Sexual Harassment Training
No person deserves to experience sexual harassment in the workplace. As an organization, providing sexual harassment training to employees will help prevent sexual assault and the budding of a hostile workplace.
Sexual assault training and harassment training will help employees not only recognize and stop the harassment for themselves, but it will also help them look out for their coworkers. Using an elearning software, like Lesson.ly, to build sexual assault training materials can well inform employees and you can avoid awkwardly lecturing with sexual assault training scenarios or spending two hours of work time showing sexual assault training videos. Take your sexual assault training from 2015 and your dusty anti-harassment policies and revamp them with elearning. With elearning, you can clarify exactly what harassment in the workplace consists of, how to prevent it, how to report it, and provide methods of coping.
The definition of sexual harassment is the unwelcomeness one feels from the sexual advances received from another. This includes verbal innuendos, jokes, and request for sexual favors. In the workplace, when an employee’s role factors (duties, promotions, assignments, raises, etc.) depend on that employee’s willingness to accept or perform sexual actions, it is also sexual harassment.
Here are some more types of sexual harassment:
Voyeurism – This is the ‘Peeping Tom’ in an environment. This is someone in the workplace who seeks out women or men using the bathroom or changing in a dressing room. With technology today, cyber voyeurism is now possible. For example, someone who hacks into a computer’s camera to watch that person without their knowledge.
Flashers – These are people who show their genitalia to passerbys. It’s highly unlikely to have a flasher in the workplace, but outside of the workplace, employees should know exactly how to report it. As an employer, consider the traumatization that might be involved and offer the victim (your employee) time to adjust.
Obscene digital communication – This includes any kind of communication (phone calls, instant messaging) that an individual uses to make disturbing comments to another individual. This is not restricted to sexual language, but also consists of bullying.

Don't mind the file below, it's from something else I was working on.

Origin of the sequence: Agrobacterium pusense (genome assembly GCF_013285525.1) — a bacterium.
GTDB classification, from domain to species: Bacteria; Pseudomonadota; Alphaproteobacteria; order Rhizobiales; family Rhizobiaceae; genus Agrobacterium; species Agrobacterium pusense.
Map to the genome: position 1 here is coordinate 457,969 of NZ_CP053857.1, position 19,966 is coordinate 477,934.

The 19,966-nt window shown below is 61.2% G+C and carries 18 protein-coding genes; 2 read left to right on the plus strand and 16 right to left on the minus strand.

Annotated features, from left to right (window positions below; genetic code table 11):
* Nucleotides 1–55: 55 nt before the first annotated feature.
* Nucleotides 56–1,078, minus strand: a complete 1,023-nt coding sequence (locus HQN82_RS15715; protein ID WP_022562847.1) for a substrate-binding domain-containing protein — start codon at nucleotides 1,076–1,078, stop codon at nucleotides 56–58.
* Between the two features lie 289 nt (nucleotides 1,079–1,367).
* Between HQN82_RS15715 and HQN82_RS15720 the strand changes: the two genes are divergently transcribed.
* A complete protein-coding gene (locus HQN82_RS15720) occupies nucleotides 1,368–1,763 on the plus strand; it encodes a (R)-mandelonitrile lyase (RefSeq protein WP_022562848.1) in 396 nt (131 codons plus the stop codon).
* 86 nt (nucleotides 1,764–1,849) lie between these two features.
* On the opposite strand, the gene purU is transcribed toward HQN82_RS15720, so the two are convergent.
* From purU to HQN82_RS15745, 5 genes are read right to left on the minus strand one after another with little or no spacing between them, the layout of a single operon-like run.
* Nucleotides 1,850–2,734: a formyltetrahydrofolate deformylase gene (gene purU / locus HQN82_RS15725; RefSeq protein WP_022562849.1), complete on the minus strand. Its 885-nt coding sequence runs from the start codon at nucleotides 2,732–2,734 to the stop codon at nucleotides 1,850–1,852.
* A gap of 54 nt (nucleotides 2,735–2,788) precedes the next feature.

Pornography – Is photos, video, or printed material depicting adults or children with exposed private parts or performing sexual acts. Pornography is absolutely not allowed in the workplace. Firewalls should be constructed for the computer systems to prevent access to any pornographic material on the internet.
Prostitution – The exchange of sexual favors for money.
In addition to recognizing these types of harassment, every employee, especially managers, should learn how to support those who have been victims of harassment.
Even if it doesn’t happen in the workplace, sympathy plays a big role in helping victims get better. To be able to support a victim, one should be able to understand the reactions to harassment, and know how to communicate with a victim. We’ve listed a few of those here:
Immediate reactions – Immediately following harassment of any kind, a person can become very emotional with anger or sadness, and on the opposing end, completely shocked. They may hyperventilate, fear their own personal safety, and fear the reactions of others. It’s not uncommon for victims to be unable to recall what happened if the mind is in a state of immediate suppression.
Subsequent Acute Reactions – A victim of sexual harassment can become overwhelmed with fear and trying to suppress an instance by avoiding and resisting anything that could lead to re-experiencing the trauma. They may even feel as though they are the ones to blame. Victims can become very timid and quiet, getting lost in their own unanswered questions. They can become sick, lose weight, and even use unhealthy methods to cope (drugs, alcohol, etc.).
Long Term Reactions – Long term reactions consist of feelings of shame to full blown depression. Long term victims who don’t seek help can lose trust in other people, feel detached, lose sexual interest, and become very sick emotionally and physically.
The scariest consequence of these reactions is not feeling comfortable communicating or a reporting on harassment. Even with sympathy toward a coworker who has been victimized, learning how to communicate with that person can help them recover from something so traumatic. With Lessonly, you can train on sexual harassment and how to report it, track who has accurately completed the training, and elicit feedback for improvement from learners. For example, if you need to make sure that all the leaders in an organization have taken employee harassment training, you can incorporate quiz questions and open-ended questions that require responses. You can also receive a report each morning to check the progress of each learner. Employers are obligated to train employees on harassment in the workplace or the employer could be held responsible for any harassment that occurs.